We are expecting PPPs to become more prevalent during this electoral term, as they emerged as a theme from Jones’ recent Fund announcement, National’s coalition agreements, and the current government’s fiscal direction paired with focus on hard infrastructure. The recent Infrastructure NZ event on the $1.2B Regional Infrastructure Fund gave a further glimpse into the government’s direction on infrastructure. 

A key phrase alluded to by the Hon. Shane Jones during the Fund’s launch was public-private partnerships (PPPs). He referred to the role of private financing to deliver the four-lane highway alternative to the Brynderwyns. But the Fund will not be solely limited to the Brynderwyns project. The projects delivered through the Fund, in Jones’ words, will make use of “smart, blended capital” on a “modest scale”. 

This commitment to using private financing is consistent with National’s coalition agreements, with the ACT coalition agreement explicitly “allowing PPPs, tolls and value capture rating to fund infrastructure”. It is also consistent with the fiscally constrained environment that the government is currently operating in.  When government funding is limited, there is room for private capital to step in and help bridge the gap. 

What is a PPP? 
The NZ Infrastructure Commission defines a PPP as “a long-term contract for the delivery of a service, where provision of the service requires the construction of a new asset, or enhancement of an existing asset, that is financed from external sources on a non-recourse basis, and full legal ownership of the asset is retained by the Crown”.

Key features of a PPP are:

  • Construction of infrastructure assets for public use e.g. roads, hospitals, prisons, schools.
  • Public and private sector involvement and risk allocation (typically financing, design, construction and maintenance provided by a private entity, with public ownership).
  • Long-term contract (generally 20-35 years).
  • Payment for performance (once the asset is operational). The payment may be user-pays e.g. toll roads, or government-pays e.g. government makes periodic payments, once operational.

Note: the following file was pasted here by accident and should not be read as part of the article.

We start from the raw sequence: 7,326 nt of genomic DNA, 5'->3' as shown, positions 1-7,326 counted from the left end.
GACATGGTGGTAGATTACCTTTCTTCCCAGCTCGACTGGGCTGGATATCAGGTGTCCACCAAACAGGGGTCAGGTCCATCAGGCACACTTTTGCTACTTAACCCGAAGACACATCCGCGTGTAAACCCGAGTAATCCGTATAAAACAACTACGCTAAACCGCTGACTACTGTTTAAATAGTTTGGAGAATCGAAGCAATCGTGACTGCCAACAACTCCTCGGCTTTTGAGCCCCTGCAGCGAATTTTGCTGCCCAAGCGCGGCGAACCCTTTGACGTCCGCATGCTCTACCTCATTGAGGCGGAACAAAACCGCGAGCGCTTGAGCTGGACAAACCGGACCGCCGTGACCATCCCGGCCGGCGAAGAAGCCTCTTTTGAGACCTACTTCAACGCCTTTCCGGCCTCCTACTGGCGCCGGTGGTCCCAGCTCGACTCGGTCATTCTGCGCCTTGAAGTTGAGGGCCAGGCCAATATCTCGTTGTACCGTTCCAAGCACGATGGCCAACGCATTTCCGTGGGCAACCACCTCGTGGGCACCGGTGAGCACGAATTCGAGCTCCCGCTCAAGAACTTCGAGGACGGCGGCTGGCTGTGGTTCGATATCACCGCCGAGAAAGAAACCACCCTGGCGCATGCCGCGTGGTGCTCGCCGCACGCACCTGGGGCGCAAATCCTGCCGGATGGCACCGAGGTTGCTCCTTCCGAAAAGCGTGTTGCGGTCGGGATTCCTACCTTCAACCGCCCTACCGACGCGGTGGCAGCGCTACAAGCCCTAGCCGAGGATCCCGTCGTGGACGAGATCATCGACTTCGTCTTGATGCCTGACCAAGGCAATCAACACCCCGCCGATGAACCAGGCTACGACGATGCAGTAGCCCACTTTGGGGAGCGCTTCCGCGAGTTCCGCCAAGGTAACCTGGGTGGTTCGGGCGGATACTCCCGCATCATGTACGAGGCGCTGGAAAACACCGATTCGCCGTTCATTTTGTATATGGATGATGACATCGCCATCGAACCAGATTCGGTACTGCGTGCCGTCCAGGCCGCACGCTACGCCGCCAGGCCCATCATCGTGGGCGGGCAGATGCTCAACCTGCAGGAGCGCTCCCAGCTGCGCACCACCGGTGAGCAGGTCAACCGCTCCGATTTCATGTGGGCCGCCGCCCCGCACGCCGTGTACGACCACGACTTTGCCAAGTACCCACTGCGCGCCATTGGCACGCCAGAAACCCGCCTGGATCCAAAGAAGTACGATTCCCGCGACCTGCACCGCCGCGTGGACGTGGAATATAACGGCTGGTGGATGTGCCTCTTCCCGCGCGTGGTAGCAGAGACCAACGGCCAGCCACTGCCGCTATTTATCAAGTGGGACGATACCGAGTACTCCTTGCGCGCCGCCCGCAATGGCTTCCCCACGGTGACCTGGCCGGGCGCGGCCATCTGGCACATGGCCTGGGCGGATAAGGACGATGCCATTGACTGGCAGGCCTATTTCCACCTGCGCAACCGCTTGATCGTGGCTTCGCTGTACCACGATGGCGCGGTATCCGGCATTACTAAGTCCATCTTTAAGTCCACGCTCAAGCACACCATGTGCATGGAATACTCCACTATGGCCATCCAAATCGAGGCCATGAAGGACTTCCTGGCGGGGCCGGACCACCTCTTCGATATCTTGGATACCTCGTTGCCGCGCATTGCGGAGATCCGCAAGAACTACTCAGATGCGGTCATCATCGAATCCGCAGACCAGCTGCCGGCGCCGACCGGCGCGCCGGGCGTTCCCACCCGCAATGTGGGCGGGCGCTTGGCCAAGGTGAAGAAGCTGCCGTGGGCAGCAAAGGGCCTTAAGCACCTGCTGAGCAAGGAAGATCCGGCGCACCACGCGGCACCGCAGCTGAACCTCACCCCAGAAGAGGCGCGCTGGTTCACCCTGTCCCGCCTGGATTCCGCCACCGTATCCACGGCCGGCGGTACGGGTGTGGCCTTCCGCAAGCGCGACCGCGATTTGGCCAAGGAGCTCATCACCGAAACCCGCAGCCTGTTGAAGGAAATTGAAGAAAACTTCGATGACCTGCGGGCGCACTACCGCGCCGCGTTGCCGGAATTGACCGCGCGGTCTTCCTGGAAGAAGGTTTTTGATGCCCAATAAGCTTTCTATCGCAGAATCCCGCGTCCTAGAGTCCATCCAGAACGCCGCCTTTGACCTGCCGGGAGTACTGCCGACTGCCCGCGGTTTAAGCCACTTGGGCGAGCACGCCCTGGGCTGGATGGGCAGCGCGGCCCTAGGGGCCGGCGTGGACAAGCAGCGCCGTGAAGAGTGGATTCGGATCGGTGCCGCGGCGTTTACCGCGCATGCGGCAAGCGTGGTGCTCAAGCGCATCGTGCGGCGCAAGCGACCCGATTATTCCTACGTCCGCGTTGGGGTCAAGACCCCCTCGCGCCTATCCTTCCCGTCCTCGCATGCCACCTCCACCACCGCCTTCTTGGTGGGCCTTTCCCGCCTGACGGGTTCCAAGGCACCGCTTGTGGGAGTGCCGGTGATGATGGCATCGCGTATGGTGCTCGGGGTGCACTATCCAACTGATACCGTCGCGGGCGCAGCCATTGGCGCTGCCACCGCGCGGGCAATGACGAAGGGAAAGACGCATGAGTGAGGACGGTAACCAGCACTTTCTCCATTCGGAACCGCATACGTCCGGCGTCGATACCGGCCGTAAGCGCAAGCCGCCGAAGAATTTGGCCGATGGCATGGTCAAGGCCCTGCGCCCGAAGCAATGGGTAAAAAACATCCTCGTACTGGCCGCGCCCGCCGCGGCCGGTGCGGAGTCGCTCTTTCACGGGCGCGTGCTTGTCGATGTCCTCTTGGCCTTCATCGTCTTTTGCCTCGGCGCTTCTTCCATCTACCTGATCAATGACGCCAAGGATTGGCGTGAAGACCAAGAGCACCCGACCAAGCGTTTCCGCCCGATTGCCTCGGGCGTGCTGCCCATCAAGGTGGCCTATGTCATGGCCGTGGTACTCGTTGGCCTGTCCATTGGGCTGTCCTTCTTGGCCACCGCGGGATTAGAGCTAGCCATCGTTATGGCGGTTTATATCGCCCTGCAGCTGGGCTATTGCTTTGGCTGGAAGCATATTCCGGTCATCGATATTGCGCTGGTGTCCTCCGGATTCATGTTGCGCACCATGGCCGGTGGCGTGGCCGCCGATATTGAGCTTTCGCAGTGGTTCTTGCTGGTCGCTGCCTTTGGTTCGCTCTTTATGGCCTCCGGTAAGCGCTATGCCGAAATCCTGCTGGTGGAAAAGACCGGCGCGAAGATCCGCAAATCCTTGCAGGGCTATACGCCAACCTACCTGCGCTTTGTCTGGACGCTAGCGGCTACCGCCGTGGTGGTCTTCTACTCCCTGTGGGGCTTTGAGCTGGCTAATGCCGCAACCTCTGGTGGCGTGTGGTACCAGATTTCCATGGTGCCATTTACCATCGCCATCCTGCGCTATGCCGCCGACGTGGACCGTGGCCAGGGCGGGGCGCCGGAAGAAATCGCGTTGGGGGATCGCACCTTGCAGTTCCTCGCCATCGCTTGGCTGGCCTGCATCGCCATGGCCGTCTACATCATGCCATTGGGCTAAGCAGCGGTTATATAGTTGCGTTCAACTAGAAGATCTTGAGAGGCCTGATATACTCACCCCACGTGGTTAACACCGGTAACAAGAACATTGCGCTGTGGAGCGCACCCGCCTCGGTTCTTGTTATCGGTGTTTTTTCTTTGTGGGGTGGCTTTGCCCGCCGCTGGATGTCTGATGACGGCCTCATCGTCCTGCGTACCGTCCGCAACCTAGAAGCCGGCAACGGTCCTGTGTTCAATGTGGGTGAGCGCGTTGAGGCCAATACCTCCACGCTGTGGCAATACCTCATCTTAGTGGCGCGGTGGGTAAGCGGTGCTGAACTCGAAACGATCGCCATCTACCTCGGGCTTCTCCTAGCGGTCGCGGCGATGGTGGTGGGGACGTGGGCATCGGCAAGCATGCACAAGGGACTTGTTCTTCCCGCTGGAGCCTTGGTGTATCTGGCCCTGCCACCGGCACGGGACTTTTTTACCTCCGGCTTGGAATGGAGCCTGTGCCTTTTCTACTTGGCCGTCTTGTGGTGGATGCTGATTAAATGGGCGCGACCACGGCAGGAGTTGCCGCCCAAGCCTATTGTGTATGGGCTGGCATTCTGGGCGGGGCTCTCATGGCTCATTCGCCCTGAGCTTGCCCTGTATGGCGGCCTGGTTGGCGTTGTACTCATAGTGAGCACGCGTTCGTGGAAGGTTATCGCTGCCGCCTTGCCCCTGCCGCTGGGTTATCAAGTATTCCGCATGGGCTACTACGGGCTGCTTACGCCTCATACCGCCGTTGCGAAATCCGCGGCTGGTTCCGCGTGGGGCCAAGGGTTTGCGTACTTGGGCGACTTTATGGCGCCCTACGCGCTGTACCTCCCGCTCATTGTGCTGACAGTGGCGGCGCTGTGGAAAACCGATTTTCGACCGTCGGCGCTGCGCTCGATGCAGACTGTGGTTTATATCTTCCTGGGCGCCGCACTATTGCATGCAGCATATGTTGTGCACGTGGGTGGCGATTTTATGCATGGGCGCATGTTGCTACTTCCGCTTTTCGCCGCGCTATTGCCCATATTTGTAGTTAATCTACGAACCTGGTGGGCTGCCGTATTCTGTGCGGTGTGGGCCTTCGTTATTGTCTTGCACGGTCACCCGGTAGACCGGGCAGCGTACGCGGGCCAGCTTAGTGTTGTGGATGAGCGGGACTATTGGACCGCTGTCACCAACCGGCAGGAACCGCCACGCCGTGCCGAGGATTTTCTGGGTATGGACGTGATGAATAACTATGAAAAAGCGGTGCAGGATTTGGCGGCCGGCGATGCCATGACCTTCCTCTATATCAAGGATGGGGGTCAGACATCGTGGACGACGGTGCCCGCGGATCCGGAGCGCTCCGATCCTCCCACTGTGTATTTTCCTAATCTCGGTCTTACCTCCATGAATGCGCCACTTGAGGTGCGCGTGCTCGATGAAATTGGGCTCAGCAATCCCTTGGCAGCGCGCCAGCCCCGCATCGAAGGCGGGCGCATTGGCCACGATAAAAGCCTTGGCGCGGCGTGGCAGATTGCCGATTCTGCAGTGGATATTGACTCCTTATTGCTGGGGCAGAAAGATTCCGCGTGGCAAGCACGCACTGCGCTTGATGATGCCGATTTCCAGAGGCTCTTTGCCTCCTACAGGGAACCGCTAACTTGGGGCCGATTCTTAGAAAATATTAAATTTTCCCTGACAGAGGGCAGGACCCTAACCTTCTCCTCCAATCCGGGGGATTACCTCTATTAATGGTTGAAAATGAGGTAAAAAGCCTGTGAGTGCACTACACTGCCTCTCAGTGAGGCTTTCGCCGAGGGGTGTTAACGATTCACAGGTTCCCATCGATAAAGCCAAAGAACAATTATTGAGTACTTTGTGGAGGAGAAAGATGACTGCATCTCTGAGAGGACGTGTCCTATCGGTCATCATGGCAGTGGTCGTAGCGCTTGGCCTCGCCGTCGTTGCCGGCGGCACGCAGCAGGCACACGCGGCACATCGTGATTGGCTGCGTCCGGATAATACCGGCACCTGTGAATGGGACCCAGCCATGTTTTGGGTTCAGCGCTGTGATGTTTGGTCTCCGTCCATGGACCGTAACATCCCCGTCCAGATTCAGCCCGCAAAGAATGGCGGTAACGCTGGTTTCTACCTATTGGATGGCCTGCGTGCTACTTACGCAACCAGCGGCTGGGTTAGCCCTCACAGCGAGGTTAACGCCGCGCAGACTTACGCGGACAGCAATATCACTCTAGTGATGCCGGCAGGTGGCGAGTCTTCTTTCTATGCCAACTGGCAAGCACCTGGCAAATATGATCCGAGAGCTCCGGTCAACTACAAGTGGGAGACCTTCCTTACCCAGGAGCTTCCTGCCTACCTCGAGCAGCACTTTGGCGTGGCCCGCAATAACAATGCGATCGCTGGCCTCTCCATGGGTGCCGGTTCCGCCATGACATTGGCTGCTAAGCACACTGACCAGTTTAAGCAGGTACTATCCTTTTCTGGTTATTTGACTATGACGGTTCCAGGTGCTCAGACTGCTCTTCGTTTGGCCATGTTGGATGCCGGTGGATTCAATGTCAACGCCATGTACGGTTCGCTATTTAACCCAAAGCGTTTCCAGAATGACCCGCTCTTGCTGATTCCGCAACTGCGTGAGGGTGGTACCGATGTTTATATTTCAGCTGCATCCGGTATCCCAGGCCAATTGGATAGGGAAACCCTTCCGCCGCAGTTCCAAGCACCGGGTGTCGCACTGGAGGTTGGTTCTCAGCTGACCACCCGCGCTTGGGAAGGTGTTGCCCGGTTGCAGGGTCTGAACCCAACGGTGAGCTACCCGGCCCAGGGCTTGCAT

In 2015, the Treasury described two types of PPP models:

  1. Design, Build, Finance, Maintain and Operate (DBFMO) – often used to maximise innovation, with the private entity providing all services e.g. a prison.
  2. Design, Build, Finance and Maintain (DBFM) – where the procuring entity retains operational responsibility e.g. schools.

Recent examples of PPPs in NZ include:

  • Transmission Gully: NZ’s first PPP road project ($1.25B, 25-year contract).
  • Puhoi to Warkworth motorway ($710M, 31-year contract).
  • Hobsonville Point Primary and Secondary Schools ($100M, 25-year contract).
  • Waikeria Prison ($750M, 25-year contract).

Examples of PPPs in Australia include:

  • Sydney Harbour Tunnel ($670M AUD at contract award in 1987, 30-year contract).
  • Melbourne’s Southern Cross Station ($309M AUD at contract award in 2002, 34-year contract).

Transmission Gully became a well-known example of a PPP, due to its highly-publicised timeline and budget increases, as well as being the first project of its kind in NZ. This illustrates how PPPs can be a constant journey of careful planning and on-going management and delivery (including risk mitigation), to ensure value for money and quality outcomes are continually sought and secured.

Key aspects for PPPs that procuring agencies should be aware of include:

  • Carefully considered feasibility studies/ business cases.
  • Project risks should inform payment models, and other commercial, contract and governance requirements. 
  • Need to plan for and undergo a robust supplier selection process (including negotiations).
  • Strong ongoing management of the PPP contract.

We see PPPs as an opportunity for both central and local government, based on Height’s experience in the infrastructure sector and working with multiple central government ministries.

The opportunities PPPs provide are immense. They range from the build and long-term upkeep and maintenance of assets, through to spreading risk and reduced impact to ratepayers in the short-term. Recent engagements Height has had with the public and private sector have indicated a positive reaction to the direction of PPPs that the Government is taking, and we are finding more clients (new and old) approaching us to help put this into reality. 

Photo by Jared Murray on Unsplash

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